Naval Aviation Leaders: Readiness Improving, but ‘Still Not Where We Need to Be’
By OTTO KREISHER, Seapower Correspondent
WASHINGTON — The combat readiness of naval aviation is improving, but it is not where it needs to be, the Navy and Marine Corps top aviation leaders said Oct. 5.
Vice Adm. DeWolfe Miller, commander of Naval Air Forces, said his readiness has increased from the one-third availability reported by his predecessor a year ago, “to about 50 percent, on average. We’re still not where we need to be.”
“I have 260 airplanes [ready] on average. We need 341,” Miller told a Center for Strategic and International Studies forum.
Miller noted that when he was director of Air Warfare in the Pentagon last year, the feeling was they could fix readiness quickly and move on to modernizing the force. When he moved to the fleet as air boss, he said, “we found the hole is a little bit deeper than we thought.”
But, Miller said, “the entire naval air enterprise is being aligned toward this recovery,” and there is “a sense of urgency” throughout that enterprise.
After a lot of analysis by industry and military experts, “It comes down to people and parts,” he said.
Marine Lt. Gen. Steven Rudder, the deputy commandant for Aviation, had a similar conclusion on what it will take to fix the Corps’ aviation readiness, which had been lingering around 25 percent in some aircraft types.
Rudder did not give a readiness number, saying the Marines used different metrics, but said the Corps made a decision that they needed to “fully fund the accounts for keeping aircraft up, and we did.” He said they gave money to the supply system to buy the parts required, to the Fleet Readiness Centers and aviation depots that repair aircraft, and to the program managers so they could “help a particular community to get out of the hole.”
He said later that they were taking steps to reverse personnel decisions made when the Marines were reducing end strength and created shortages of experienced maintenance noncommissioned officers on the flight lines.
And, he said, “we put money back into the flight-hour program so we can fly. We’re not where we should be, but we are seeing some increases” and “seeing higher percentage of up aircraft.”
Rudder said Marine pilots had averaged 13.5 hours a month in fiscal 2016, 15.4 hours in fiscal 2017 and “we’re closing out ’18 averaging 17.9. Our readiness is creeping up. It will take time, because some of our aircraft are old. … But we’re moving in the right direction.”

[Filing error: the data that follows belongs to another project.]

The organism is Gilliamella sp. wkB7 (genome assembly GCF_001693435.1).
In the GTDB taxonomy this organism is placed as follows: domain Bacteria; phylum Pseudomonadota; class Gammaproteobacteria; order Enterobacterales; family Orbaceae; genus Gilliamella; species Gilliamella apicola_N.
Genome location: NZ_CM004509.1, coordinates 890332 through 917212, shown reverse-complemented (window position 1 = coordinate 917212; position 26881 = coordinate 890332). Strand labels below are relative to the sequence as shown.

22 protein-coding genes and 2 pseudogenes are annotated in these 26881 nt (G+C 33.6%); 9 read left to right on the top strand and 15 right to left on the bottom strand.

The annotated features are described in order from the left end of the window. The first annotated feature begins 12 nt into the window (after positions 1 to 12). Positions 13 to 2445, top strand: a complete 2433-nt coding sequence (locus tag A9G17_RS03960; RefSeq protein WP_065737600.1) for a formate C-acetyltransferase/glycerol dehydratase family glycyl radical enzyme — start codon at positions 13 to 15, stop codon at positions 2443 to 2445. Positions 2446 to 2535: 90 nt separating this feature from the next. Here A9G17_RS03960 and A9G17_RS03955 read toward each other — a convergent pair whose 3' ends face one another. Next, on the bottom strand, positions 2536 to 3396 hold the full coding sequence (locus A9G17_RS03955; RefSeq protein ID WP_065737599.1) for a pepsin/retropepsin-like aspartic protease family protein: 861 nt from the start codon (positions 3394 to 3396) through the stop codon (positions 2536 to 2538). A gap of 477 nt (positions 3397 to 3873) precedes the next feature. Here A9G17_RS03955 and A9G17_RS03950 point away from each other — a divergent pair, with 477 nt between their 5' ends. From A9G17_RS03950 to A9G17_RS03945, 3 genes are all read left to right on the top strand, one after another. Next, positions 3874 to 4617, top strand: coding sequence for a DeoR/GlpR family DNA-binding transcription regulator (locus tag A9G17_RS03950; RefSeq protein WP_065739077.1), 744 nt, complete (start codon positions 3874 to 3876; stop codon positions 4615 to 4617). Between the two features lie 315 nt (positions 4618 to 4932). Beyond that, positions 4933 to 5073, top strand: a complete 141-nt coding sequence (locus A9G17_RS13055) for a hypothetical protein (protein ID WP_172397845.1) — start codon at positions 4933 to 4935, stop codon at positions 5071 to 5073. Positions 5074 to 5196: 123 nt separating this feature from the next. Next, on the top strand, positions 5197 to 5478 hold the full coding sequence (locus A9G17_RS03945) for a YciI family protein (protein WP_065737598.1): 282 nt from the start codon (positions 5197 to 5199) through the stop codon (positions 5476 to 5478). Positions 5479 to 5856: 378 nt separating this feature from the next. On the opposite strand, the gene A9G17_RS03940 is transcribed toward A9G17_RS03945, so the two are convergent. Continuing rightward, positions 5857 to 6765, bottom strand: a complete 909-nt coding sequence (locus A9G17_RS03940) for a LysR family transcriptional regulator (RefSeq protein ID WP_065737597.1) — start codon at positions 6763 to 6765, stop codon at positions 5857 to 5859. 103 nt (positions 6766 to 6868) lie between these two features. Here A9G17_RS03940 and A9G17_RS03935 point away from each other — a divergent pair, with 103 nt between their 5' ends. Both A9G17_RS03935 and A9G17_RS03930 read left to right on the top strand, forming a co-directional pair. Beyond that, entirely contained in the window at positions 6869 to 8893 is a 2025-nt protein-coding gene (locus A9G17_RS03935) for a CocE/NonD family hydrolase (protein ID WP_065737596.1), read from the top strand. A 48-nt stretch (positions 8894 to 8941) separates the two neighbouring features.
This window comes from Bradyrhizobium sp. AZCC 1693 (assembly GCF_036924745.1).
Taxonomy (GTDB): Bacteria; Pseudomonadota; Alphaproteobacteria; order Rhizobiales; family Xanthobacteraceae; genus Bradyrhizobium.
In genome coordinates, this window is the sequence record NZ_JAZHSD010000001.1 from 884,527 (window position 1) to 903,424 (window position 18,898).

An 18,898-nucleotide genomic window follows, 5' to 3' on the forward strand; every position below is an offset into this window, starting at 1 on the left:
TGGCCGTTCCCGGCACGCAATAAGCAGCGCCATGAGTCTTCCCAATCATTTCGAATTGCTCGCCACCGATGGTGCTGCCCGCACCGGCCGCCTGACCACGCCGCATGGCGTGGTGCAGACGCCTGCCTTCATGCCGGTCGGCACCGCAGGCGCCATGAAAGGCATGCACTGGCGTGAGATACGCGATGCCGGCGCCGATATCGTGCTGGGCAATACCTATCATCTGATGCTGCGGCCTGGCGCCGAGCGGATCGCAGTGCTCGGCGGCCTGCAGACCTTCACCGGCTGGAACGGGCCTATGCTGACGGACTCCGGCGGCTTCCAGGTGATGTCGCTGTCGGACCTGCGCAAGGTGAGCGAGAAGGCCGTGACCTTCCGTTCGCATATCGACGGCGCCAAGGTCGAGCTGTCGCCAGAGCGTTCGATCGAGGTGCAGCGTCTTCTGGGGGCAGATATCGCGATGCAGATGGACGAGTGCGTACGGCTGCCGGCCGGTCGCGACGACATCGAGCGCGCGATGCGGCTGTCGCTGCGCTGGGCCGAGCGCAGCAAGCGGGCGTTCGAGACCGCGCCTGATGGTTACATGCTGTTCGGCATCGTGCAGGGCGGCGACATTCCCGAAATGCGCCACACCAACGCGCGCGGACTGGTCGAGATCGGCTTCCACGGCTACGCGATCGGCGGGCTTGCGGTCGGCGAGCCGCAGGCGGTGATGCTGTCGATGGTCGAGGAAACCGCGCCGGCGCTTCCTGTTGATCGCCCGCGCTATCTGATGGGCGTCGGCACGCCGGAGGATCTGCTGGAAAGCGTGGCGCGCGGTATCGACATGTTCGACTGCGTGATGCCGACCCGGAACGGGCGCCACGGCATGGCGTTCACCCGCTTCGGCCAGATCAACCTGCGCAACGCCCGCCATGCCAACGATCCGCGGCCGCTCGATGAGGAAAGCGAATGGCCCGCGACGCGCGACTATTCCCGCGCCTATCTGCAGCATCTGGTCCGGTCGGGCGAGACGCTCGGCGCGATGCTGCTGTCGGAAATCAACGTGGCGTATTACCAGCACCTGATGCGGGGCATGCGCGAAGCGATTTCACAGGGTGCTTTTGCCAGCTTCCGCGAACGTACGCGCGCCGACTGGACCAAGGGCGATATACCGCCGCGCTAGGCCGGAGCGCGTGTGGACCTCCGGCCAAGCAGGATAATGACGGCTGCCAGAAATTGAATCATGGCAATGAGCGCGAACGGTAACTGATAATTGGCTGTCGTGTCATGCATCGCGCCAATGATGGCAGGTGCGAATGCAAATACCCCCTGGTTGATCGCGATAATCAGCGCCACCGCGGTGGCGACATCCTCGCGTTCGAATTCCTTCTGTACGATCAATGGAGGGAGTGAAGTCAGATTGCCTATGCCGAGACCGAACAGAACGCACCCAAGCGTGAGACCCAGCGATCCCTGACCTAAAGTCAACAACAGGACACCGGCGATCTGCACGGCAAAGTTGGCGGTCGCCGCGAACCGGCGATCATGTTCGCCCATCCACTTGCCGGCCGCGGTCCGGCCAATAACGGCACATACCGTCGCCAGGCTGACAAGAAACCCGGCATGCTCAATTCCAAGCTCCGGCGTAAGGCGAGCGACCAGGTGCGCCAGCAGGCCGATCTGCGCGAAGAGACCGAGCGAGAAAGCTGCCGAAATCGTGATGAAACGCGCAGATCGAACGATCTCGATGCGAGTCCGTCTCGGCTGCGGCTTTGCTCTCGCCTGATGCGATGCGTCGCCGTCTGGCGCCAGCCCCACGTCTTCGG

Asked about complaints about the material condition of the new F-35Bs they are receiving, Rudder acknowledged that he was not satisfied with the quality of some of the planes delivered by Lockheed Martin.
But, he said, “if the taxpayers give the Marine Corps new airplanes, we’re going to use them.”
He noted that the Corps has 33 operational F-35Bs, and 22 are forward deployed in Asia, and in the Central Command where the Marine Lightning IIs reportedly conducted their first combat missions.
Miller said the Navy’s first squadron of carrier-capable F-35Cs was in transition and expected to make its first deployment in fiscal 2021. He said the Navy was preparing for that deployment by using tactics developed by the Top Gun air combat training unit and applying lessons from the Marines’ experience with their F-35s on the amphibious ships to the F-35s.
Both of the aviation leaders said they no longer used old metrics of whether aircraft were “full mission capable” or lower readiness status.
“It’s going to be very simple. We’re going to have an airplane that’s ready to fight, or it’s not,” Miller said, adding that the aircraft being deployed are the best they can be.
And both listed a variety of programs they are using to retain qualified pilots, including a new Navy program that would allow some midgrade aviators to opt out of the normal quest for command positions and remain as “permanent pilots” in training units.